Frantically, I look around the room. Even though there is a sleek modern-looking desk with a glass top and chrome finish, the walls are cement and the ceiling is exposed, so I can see the ducts. I don’t see any windows. Not one. And the fluorescent light is flickering above me. My vision begins to blur and I’m afraid I’ll pass out again. “I . . . uh . . . Where’s the door? I need to get out of here.” An overwhelming need to escape consumes me, and I know it is just a matter of time until I start to freak out again. Nick isn’t helping matters by being creepily gorgeous with his unabashed angry glare.
“Wait. You can’t drive. You’re shaking. Are you going to pass out again?” Matt asks, taking a step closer as I take a step back.
“It’s okay, really.” His green eyes seem genuinely concerned and harmless; he even holds his arms out as if he’s trying to show me he comes in peace. On the other hand, Nick . . . he’s both scaring the crap out of me and intriguing me. Clearly his anger is directed at me. What have I done that’s so awful he has such an instant aversion? Our eyes lock accidentally for a moment, and I feel those emeralds pierce right through me in a way that is unreservedly intimidating. I make it a point to look away because I can’t figure him out and I don’t need to add a new set of confusing emotions to my already out-of-whack ones.
It’s weird. I’m in the middle of losing control of my body and I’m having perhaps the single most embarrassing moment of my life. Yet I’m also having some sort of visceral reaction to this man. To Nick. Whom I met just thirty seconds ago. A man who is staring at me as if I’m the most appalling creature he’s ever had the displeasure of meeting. I, on the other hand, have never seen a more attractive man before. His long hair is swept up in a bun that seems more like an afterthought than a style—but on him it looks particularly sexy. He’s also sporting a neatly trimmed beard that almost, but not quite, hides a pair of beautiful lips. I mean, I’ve seen lips like his. Full lips whose corners are tipped downward in a snarl. And his unconventional look—the beard, the hair, the scowl—contrasts sharply against the conventional but flawlessly tailored black suit, paired with a perfectly crisp white shirt and a thin black tie. Nick is striking, for lack of a better word. Or at least that’s what my stupid, traitorous body seems to think as my heart pounds not just from fear but from his intense gaze.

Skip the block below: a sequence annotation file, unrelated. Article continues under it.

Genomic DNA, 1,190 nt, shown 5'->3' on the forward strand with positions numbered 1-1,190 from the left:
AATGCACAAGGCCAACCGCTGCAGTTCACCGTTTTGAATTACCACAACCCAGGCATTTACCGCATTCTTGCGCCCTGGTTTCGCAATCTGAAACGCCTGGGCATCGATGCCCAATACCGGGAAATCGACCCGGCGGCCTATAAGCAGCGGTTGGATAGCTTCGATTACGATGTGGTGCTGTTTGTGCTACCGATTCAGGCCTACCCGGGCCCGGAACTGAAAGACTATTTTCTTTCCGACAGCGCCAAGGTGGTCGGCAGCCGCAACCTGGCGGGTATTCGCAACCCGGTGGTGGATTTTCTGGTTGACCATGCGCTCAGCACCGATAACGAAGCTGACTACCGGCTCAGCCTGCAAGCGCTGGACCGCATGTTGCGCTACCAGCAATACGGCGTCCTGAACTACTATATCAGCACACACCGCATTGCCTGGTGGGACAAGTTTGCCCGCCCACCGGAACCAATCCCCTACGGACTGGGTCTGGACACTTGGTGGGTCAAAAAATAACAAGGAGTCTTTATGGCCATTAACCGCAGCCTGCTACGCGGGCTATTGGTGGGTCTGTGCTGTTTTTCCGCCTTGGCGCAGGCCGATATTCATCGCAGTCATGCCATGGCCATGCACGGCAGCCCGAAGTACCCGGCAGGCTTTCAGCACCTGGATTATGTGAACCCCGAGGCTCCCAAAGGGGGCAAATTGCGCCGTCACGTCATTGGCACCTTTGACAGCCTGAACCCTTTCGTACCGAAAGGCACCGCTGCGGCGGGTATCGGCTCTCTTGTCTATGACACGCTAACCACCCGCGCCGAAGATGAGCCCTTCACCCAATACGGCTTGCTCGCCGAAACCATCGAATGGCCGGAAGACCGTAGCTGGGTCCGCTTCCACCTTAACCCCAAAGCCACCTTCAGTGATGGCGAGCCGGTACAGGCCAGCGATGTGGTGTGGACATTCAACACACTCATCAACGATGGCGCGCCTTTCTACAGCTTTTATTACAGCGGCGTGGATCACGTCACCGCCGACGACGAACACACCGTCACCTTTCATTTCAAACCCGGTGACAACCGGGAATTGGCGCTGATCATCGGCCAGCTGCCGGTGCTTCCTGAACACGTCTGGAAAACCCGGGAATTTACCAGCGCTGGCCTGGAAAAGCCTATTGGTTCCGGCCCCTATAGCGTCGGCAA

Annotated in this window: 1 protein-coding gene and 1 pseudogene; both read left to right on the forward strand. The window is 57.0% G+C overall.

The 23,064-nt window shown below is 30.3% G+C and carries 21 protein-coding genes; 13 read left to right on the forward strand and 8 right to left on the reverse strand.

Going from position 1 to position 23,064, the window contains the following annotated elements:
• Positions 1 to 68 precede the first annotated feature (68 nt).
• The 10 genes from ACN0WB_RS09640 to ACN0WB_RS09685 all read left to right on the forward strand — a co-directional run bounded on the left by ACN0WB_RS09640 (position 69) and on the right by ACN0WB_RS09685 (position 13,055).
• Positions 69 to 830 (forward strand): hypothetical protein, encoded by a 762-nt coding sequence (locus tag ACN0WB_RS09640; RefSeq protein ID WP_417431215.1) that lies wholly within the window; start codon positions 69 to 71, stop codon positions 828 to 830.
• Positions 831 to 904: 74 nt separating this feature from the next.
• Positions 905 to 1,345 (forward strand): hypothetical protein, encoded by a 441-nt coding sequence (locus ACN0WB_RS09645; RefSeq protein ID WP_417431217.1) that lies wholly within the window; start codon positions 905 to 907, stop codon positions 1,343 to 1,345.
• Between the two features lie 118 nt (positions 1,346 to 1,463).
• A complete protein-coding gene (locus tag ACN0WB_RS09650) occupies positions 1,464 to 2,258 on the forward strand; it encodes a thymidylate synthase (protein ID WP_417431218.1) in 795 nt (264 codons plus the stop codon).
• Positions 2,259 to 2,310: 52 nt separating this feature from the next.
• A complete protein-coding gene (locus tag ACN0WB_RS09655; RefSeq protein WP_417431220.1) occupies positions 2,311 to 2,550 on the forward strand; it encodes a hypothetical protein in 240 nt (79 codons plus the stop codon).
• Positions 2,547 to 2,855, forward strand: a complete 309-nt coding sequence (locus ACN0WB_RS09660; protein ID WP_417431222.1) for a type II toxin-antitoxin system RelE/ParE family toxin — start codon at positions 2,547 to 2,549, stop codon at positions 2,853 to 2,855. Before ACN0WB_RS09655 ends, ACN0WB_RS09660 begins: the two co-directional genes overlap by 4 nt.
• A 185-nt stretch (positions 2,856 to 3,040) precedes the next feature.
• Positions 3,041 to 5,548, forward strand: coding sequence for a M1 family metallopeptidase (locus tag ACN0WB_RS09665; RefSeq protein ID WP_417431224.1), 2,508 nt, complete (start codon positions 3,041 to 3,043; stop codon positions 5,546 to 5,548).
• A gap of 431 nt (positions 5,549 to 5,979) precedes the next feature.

With all I have been through in my thirty-two years of life, I’ve never wished I was someone else.
Until today.
Right now, at this very moment, I wish I was someone who has her shit together. Someone who could possibly stand a chance with a man like Nick. Someone who doesn’t make Nick look pissed off. Someone who wasn’t carried in unconscious by a man named Toro. A woman who’d caught his attention on the dance floor, not on her back about to puke.
Matt snaps his fingers, trying to get my attention. “Hey—where’d you go?”
I shake my head wildly, trying to disengage my stare from those pissed-off green eyes are glaring back at me. I shift my eyes to Matt, who’s still talking.
“How ’bout a cab? We can call you a cab. Or Uber?”
I shake my head. “No.” I don’t know how less than an hour ago I had the strength to get in a cab by myself. I think it was because of the pill and because I had not realized how messed up I truly was. Months of talking myself into coming tonight had messed with the circuit in my brain. It had given me a false sense of bravery which had been squashed the moment I stepped foot into this damn night club.
“Oookaay . . . I can have an employee take you.”
Agitated, again I shake my head. All I want is out of the confines of the small room, because no matter how hot Nick is, I need to get the hell out. My anxiety over being in a windowless room with strange men trumps the unusual reaction I’m having to him.
I look around the unfamiliar area and begin to feel faint again. Matt carefully reaches over to my side, retrieves my purse, and slowly hands it to me as if any sudden movement will send me running.
He’s right.
“It says here you live on Collins Avenue,” he says, showing me my license, which one of them obviously took from my purse. “Nick lives close by. He can ta—”
“No, I can’t,” Nick bites out, his raspy voice reverberating through my body.
“Shut the fuck up, Nick,” Matt scolds. “She needs help.”